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Card Statuses

Matt O'Connell
Matt O'Connell

Over the past several months, we've spoken with dozens of teams and started uncovering common patterns to plan and arrange work within their workspaces. In Vistaly, we decided to capture these patterns using a combination of Validation Statuses, Validation Messages, and labels (a flexible tagging system).

Validation Statuses – Determining which opportunities are worth it

One of the first patterns we picked up on was the need to distinguish between valuable opportunities and others that are less so (or even those that are proven invalid).

By making this distinction, a team can focus on where it matters and communicate their learning and decisions.

When we were conducting research before building validation statuses, a few users shared a helpful post from the Product Talk team: Engaging Stakeholders with Opportunity Solution Trees: 3 Tactics to Try.

One mistake we made was rolling validation statuses out to all card types (not just opportunities). The original thinking was that it would apply to other card types like solutions or experiments. While that was true, many users desired more explicit statuses to communicate the state of those cards, and others found it confusing. So, for example, an experiment is not VALIDATED or INVALIDATED, but it could be PASSED or FAILED (as well as several other states).

Deploying validation statuses in a broad context also led to more support questions than I'd care to admit, so we returned to the drawing board.

Card specific statuses

We started by analyzing the usage of validation statuses on opportunities cards vs. all other card types. We found that most users were leveraging the feature as initially intended (applying decision logic to opportunities), which gave us confidence that we were on the right track. Most of the questions we recieved in support tickets revolved around understanding the difference between marking an opportunity as worth exploring further or not, compared to other supported states like ADDRESSED or the idea of "an opportunity actively being solved".

We ran a few quick UX experiments on a status redesign, which brings us to the next version of statuses in Vistaly.

Opportunity statuses

One status that came up several times in discovery but has purposely been excluded from this list is the idea of IN PROGRESS opportunities (one or more solutions or experiments actively being worked on to address the opportunity). It has been excluded because it can be derived from other data, meaning that, depending on the state of its child cards (ex: solutions set to NOW), opportunities that are IN PROGRESS can be determined automatically.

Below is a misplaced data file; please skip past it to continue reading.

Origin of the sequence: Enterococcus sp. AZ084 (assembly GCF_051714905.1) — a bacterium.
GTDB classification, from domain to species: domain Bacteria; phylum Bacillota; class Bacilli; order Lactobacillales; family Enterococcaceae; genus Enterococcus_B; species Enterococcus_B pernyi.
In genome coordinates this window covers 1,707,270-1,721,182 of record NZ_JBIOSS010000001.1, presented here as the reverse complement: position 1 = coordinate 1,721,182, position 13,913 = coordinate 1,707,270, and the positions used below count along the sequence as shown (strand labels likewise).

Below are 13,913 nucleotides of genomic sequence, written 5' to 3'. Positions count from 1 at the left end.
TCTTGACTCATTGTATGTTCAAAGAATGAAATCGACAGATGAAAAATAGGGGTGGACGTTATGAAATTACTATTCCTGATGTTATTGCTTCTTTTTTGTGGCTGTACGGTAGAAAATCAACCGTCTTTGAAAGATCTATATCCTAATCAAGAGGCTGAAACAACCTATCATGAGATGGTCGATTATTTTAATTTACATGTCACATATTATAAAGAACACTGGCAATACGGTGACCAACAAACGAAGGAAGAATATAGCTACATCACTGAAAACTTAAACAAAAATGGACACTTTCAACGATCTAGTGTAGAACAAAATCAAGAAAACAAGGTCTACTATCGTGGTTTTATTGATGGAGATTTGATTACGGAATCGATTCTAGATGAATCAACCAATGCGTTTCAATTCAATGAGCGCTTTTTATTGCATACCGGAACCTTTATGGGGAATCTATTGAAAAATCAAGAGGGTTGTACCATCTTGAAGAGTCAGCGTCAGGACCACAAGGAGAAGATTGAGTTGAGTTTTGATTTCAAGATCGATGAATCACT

This screenshot demonstrates what this could look like, but it is outside the current publicly available version of Vistaly.

Mapping old statuses to their new statuses

With the consolidation of validation status and opportunity status, we were required to map the historical fields to their updated corresponding statuses. Here are how the fields are now mapped.

  • Validation Status REQUESTED –> New Status PENDING DISCOVERY (Only if the old Opportunity Status was not ADDRESSED or IN PROGRESS)
  • Validation Status PENDING –> New Status ACTIVE DISCOVERY (Only if the old Opportunity Status was not ADDRESSED)
  • Validation Status VALIDATED –> New Status COMMITTED (Only if the old Opportunity Status was not ADDRESSED)
  • Validation Status INVALIDATED –> New Status UNCOMMITTED (Only if the old Opportunity Status was not ADDRESSED)

Experiment statuses

The experiment card type received a new PENDING status to communicate when an experiment is designed but not yet deployed.

Metric and solution statuses

Both these card types remain unimpacted regarding previous statuses.

What's next?

We understand these are not fully exhaustive, and the changes may not capture some existing use cases. However, we encourage you to reach out and share your use cases with us so we can continue to test and evolve the system. You may also find that labels can be an excellent solution for classifying and segmenting data.

We're currently testing and working with teams on ways to use the new and improved statuses to surface inconsistencies automatically and prevent potential issues.

Stay tuned and reach out to get involved!

Matt O'Connell
Matt O'Connell